Navajo child will stay with adoptive parents

The Arizona Supreme Court has denied a petition by the Navajo Nation to review a lower court ruling affirming that an almost 3-year-old Navajo child should continue living in his non-tribal adoptive home. Attorney General Tom Horne said that he decision means that the child, identified in court only as “Z”, can remain with the only parents he has ever known and will not be forcibly removed to a placement with a tribal relative he had never met.

“This child deserves to live with the family with whom he has bonded,” Horne said. “Since Z’s placement in an adoptive home, he has bonded with his family and the courts have agreed that removing him to a tribal relative’s home is not in his best interest.”

The Navajo Nation intervened in the matter after tribal representatives learned the state had taken custody of the child. Under the Indian Child Welfare Act of 1978 (ICWA), Native American children who are put up for adoption are to be placed in a home in which their tribal heritage is maintained unless there is good cause to deviate from that standard. In this case, the state Supreme Court, by declining to review the matter, affirmed an Appeals Court ruling that the deviation from the ICWA was justified based on the specific circumstances of this case.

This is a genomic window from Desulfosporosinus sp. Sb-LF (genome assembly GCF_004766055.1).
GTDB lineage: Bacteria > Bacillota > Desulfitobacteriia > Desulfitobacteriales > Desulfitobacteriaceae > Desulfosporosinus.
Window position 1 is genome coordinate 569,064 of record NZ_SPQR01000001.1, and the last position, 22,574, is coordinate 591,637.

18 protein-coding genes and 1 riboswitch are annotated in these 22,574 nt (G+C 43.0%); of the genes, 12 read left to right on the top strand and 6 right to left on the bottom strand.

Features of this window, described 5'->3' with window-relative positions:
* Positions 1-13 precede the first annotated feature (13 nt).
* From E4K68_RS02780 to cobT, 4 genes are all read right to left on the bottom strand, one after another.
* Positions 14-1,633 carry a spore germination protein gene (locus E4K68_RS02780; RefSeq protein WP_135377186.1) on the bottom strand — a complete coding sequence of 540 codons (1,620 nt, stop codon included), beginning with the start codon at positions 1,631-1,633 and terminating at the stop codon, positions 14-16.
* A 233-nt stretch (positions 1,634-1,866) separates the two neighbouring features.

The Court of Appeals found that the “juvenile court properly found good cause to deviate from ICWA placement preferences because the placement family provided good care for “Z”. “Z” had attached and bonded with the family, and “Z” would suffer severe distress if he was removed from that placement. The Court found that the placement family would expose “Z” to his Navajo culture, and the placement family had been approved to adopt “Z”.”

The Court said that “While the interest of the Nation and the Congressionally-presumed interest of “Z” in maintaining his heritage weighed against a finding of good cause to deviate from ICWA’s preferences, on this record we cannot say the court erred in weighing all these interests.”

The Court found that the Navajo Nation did not find a suitable replacement family in a timely manner, and by the time they did find one, with the sister of “Z’s” maternal gradmother, “Z” had already formed a bond. “Balancing that delay against the benefits to having “Z” stay with the current placement, the court concluded that “it is contrary to the best interests of the Child, and would be horribly detrimental to the Child, to rob him of the only parents he has ever known, loved and bonded with.”

The case was handled by the Attorney General’s Child and Family Protection Division.

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